Headlining for the Fantasy fanatics, we have the Game of Thrones HBO program, based on the popular Song of Ice and Fire book series. I have not read the books myself, and the only two scenes of the show I’ve witnessed both happened while walking through my living room when others were watching it – one with the unnaturally blond chick drenched in blood from consuming a human heart, and the other with a woman breastfeeding a young boy who looks to be about 9 or 10 years old – so while I personally do not share the same enthusiasm for Sunday’s premiere, I do recognize I am very much in the minority and should probably give these books a chance. Season 1’s finale brought in over 3 million viewers, trumping the ever popular Vampire porn series, True Blood, and leveling the same playing field as Boardwalk Empire. With these figures and a projected even higher audience for Season 2, it’s hardly feasible to regard Fantasy as a dying genre in 2012.

Unless you’ve been living under a rock, it should come as no surprise to anyone that playing in SciFi’s court, we have The Hunger Games. This popular book series took it to the big screen, hitting theaters last weekend. Although only in its second week, The Hunger Games has already broken box office records, grossing an estimated $155 million in its opening weekend and selling out more than 2,000 show times before Friday’s premiere to reach the highest advance ticket sales of any non-sequel movie. Even with sequels included in the mix, The Hunger Games still scored highly on the charts, ranking as third-highest opening gross ever, beat only by Harry Potter and the Deathly Hallows Part 2 and The Dark Knight. To top that off, it also receives the award for biggest opening weekend for a non-summer release. I’d call that a return with a vengeance for Sci Fi!

Although reality television remains America’s guilty pleasure we love to hate, it is extremely refreshing to see both big and small screen hits stemming from literary roots. And, you know, the reassurance that our country still has the ability to branch out of the Kardashian/Jersey Shore bubble once in a while.

 

Categories
Sci-Friday Technology

Sci-Friday: In 2012, Big Brother is following. And you love it.

Anyone who has ever spoken to me knows I’m a product of my generation. A day without my smart phone is comparable to the day I was cut from my mother’s umbilical cord. I must have Spotify on any computer I use because silence is the devil. I own paper books – but they’re becoming dusty because I have a Kindle now. If you still use an AOL email address, I assume you’re elderly; if you still use a yahoo email address, I assume you live under a rock.  I multi-task like a champ, at all times keeping two browsers open with six tabs running on each to toggle between my work tasks and my personal branding and you better believe I will click off a website in under a second if I don’t like the fonts it uses.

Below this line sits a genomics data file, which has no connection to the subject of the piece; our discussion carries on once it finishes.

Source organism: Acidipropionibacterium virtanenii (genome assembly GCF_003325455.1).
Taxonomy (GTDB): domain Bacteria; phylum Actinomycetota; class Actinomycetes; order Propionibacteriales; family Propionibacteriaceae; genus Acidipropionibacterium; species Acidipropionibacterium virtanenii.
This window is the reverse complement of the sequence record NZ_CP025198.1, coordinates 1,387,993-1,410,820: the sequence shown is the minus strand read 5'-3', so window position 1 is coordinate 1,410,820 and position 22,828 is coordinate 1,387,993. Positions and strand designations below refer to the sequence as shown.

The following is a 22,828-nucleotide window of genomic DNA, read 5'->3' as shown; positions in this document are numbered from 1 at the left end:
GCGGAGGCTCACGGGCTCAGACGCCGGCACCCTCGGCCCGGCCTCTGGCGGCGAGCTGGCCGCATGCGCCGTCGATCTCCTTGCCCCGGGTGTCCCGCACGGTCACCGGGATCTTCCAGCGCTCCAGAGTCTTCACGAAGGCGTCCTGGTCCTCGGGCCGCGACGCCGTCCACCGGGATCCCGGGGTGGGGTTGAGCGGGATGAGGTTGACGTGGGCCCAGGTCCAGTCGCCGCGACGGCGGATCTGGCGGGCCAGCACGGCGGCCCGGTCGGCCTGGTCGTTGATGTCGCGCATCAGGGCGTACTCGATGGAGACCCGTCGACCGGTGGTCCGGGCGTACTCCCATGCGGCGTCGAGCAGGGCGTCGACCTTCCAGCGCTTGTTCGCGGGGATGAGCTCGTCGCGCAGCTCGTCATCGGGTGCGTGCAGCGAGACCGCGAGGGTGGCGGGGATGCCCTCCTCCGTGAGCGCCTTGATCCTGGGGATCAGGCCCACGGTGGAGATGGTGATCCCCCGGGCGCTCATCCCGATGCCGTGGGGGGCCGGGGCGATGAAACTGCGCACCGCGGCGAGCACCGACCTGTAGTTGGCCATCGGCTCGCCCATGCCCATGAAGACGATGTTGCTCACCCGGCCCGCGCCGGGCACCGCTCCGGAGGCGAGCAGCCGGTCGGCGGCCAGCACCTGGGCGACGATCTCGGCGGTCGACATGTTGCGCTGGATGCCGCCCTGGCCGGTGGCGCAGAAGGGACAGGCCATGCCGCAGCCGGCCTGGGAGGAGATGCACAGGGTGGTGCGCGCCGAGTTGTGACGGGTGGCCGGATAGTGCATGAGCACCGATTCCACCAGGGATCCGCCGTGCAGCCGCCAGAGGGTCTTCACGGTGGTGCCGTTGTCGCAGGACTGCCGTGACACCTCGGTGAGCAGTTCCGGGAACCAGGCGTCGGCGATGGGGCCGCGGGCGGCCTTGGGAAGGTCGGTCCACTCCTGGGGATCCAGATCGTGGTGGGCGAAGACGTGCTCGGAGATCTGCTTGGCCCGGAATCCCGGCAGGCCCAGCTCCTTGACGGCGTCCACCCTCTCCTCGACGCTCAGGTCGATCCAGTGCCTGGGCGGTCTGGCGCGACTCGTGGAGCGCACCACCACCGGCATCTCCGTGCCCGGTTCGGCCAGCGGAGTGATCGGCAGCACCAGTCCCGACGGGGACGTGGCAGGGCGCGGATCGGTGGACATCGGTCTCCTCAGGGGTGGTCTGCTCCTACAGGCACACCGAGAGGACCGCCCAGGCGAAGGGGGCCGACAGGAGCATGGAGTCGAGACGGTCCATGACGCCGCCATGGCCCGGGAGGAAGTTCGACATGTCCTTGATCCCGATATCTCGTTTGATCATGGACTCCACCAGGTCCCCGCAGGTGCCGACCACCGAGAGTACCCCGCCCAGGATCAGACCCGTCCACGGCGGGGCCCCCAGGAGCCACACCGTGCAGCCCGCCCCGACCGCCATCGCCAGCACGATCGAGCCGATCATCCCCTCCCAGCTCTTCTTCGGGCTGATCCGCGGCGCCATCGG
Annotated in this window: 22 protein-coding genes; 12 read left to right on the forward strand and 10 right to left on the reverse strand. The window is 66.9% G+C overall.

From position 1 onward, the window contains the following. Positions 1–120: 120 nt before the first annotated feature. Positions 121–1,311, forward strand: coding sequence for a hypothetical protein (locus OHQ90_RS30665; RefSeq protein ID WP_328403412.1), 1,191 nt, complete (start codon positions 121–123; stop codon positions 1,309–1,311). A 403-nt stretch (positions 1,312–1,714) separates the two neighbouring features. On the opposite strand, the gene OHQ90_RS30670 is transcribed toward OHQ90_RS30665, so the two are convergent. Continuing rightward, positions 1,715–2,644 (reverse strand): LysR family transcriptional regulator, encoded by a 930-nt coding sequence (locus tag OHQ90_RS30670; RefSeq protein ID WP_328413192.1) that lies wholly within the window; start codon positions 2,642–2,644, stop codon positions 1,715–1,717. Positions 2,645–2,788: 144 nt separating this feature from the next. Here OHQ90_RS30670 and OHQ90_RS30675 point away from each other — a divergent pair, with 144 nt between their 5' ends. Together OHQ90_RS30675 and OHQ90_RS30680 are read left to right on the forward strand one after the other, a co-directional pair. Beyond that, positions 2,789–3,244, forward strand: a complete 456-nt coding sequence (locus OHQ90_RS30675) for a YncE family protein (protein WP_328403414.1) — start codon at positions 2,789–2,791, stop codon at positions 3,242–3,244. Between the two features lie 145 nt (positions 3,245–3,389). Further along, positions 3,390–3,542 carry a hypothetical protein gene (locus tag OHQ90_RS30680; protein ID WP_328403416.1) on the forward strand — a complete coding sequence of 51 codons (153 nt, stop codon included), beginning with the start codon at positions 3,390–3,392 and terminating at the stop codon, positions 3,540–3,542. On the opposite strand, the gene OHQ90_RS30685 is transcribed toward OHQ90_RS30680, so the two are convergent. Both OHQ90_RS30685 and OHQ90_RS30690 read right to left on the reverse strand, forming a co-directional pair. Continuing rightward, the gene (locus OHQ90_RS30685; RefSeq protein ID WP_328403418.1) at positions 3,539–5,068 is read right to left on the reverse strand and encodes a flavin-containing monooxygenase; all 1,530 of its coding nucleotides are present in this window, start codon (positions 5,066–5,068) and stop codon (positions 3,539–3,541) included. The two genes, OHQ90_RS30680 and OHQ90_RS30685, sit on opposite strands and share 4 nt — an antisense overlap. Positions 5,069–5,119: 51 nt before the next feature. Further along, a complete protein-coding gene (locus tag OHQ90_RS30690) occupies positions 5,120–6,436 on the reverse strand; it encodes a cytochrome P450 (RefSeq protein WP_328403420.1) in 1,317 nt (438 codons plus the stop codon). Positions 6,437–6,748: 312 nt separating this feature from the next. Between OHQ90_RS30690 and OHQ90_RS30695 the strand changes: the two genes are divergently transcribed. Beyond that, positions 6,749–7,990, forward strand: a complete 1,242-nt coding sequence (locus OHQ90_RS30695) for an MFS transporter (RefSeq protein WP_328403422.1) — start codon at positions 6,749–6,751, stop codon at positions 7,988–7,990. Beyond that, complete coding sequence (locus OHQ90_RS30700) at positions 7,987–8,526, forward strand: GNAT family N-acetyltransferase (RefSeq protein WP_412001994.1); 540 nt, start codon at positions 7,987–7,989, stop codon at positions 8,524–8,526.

I’ve always loved reading, and though I enjoyed George Orwell’s 1984 when it was assigned in high school, it was almost laughable to think of this supposed futuristic world taking place a year before I was even born. I hadn’t really given the book, or the premise behind it, much thought until this week when my friend told me she had quit Foursquare.

“I have to check in before my roommate gets home so he doesn’t steal my mayorship.”
“Yeah, I recently just lost all of mine.”
“How?”
“I quit Foursquare. Twitter, too.”
“Why?”
“I reread 1984. It really creeped me out.”

Light bulb. While I didn’t react with the same Big Brother fear that she did, I definitely got that feeling of everything coming eerily full circle. Facebook asks what’s on your mind. Twitter asks what’s happening. Foursquare asks where we are –and we tell them. 1984’s constant tabs on everyone was government mandated, but we voluntarily share everything and anything with anyone who cares enough to read it.

That’s okay, though – we have privacy settings we can select! Sure. But just how private are they? After I had accepted my position with my current employer and submitted my two week notice to my previous one, I updated my Facebook status with my exciting news. Two days later, I received an email from another company I had interviewed with, informing me they had wanted to extend a second interview to me, but found during their “standard social media search” I had accepted a position elsewhere and wanted to know if this was true. I double checked. All my privacy settings were set to friends only. Unless I have a friend working in this company’s HR that I was unaware of, there’s more than one way to find someone’s information if you really want to.

Privacy settings aside – what about the individual who chooses not to partake in social media at all? Well, that comes with the price of an attached stigma. In college, one of my internships told me they had checked to see if I had Facebook before interviewing me because if I didn’t have one, I wouldn’t have been offered the internship. Why? Because everyone has a Facebook account. If you don’t, you’re weird and behind the times.

The future of 1984 that George Orwell so vividly painted for us may now be 28 years in the past – but is it? Giving up all our info is voluntary, of course, but I’m sure I speak for many when I say I’ve become very relaxed and almost lazy about it. We all have things we’d never tweet, update, or check in with, but when I think about how open I am about the tiniest things, anyone, anywhere, could easily figure out who I am, what I’m about, and where I’ll be at any given moment- and I even use those fancy, new-fangled privacy settings available.

So knowing this, and being called out on it, am I likely to get be more mindful of what I do or don’t post on my social networks? Nope. Big Brother, feel free to keep watching. It’s Follow Friday, and I have a Twitter feed to catch up on.